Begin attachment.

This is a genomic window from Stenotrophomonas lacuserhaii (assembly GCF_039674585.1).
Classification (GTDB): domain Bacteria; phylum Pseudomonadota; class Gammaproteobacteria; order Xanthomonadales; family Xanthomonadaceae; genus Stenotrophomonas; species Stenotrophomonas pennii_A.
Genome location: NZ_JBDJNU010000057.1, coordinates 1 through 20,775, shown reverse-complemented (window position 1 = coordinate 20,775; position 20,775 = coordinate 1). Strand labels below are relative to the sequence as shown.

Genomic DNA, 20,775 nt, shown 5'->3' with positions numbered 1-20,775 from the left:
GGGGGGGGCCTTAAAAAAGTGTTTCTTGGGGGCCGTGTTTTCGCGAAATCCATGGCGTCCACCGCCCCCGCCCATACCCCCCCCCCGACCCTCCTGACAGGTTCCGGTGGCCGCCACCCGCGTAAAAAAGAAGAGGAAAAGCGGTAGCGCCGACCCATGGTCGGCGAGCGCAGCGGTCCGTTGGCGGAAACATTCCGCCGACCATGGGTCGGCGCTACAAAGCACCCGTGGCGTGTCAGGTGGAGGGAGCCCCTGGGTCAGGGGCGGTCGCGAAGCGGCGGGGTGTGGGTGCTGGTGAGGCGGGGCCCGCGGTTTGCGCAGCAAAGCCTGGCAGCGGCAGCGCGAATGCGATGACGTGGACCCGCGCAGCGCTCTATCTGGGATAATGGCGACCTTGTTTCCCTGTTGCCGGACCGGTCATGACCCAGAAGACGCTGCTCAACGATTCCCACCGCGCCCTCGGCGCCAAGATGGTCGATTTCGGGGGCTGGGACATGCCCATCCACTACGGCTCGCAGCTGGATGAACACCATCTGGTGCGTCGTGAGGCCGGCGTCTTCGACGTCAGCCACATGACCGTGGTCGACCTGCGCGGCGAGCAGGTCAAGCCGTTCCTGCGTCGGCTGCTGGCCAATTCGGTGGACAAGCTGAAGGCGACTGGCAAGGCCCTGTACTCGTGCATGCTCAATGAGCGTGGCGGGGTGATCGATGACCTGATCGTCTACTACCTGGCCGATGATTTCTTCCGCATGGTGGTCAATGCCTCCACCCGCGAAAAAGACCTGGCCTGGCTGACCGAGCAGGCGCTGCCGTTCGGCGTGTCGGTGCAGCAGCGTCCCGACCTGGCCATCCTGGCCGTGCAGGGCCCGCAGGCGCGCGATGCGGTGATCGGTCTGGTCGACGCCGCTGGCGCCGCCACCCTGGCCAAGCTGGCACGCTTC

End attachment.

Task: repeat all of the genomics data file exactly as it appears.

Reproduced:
This is a genomic window from Stenotrophomonas lacuserhaii (assembly GCF_039674585.1).
Classification (GTDB): domain Bacteria; phylum Pseudomonadota; class Gammaproteobacteria; order Xanthomonadales; family Xanthomonadaceae; genus Stenotrophomonas; species Stenotrophomonas pennii_A.
Genome location: NZ_JBDJNU010000057.1, coordinates 1 through 20,775, shown reverse-complemented (window position 1 = coordinate 20,775; position 20,775 = coordinate 1). Strand labels below are relative to the sequence as shown.

Genomic DNA, 20,775 nt, shown 5'->3' with positions numbered 1-20,775 from the left:
GGGGGGGGCCTTAAAAAAGTGTTTCTTGGGGGCCGTGTTTTCGCGAAATCCATGGCGTCCACCGCCCCCGCCCATACCCCCCCCCCGACCCTCCTGACAGGTTCCGGTGGCCGCCACCCGCGTAAAAAAGAAGAGGAAAAGCGGTAGCGCCGACCCATGGTCGGCGAGCGCAGCGGTCCGTTGGCGGAAACATTCCGCCGACCATGGGTCGGCGCTACAAAGCACCCGTGGCGTGTCAGGTGGAGGGAGCCCCTGGGTCAGGGGCGGTCGCGAAGCGGCGGGGTGTGGGTGCTGGTGAGGCGGGGCCCGCGGTTTGCGCAGCAAAGCCTGGCAGCGGCAGCGCGAATGCGATGACGTGGACCCGCGCAGCGCTCTATCTGGGATAATGGCGACCTTGTTTCCCTGTTGCCGGACCGGTCATGACCCAGAAGACGCTGCTCAACGATTCCCACCGCGCCCTCGGCGCCAAGATGGTCGATTTCGGGGGCTGGGACATGCCCATCCACTACGGCTCGCAGCTGGATGAACACCATCTGGTGCGTCGTGAGGCCGGCGTCTTCGACGTCAGCCACATGACCGTGGTCGACCTGCGCGGCGAGCAGGTCAAGCCGTTCCTGCGTCGGCTGCTGGCCAATTCGGTGGACAAGCTGAAGGCGACTGGCAAGGCCCTGTACTCGTGCATGCTCAATGAGCGTGGCGGGGTGATCGATGACCTGATCGTCTACTACCTGGCCGATGATTTCTTCCGCATGGTGGTCAATGCCTCCACCCGCGAAAAAGACCTGGCCTGGCTGACCGAGCAGGCGCTGCCGTTCGGCGTGTCGGTGCAGCAGCGTCCCGACCTGGCCATCCTGGCCGTGCAGGGCCCGCAGGCGCGCGATGCGGTGATCGGTCTGGTCGACGCCGCTGGCGCCGCCACCCTGGCCAAGCTGGCACGCTTC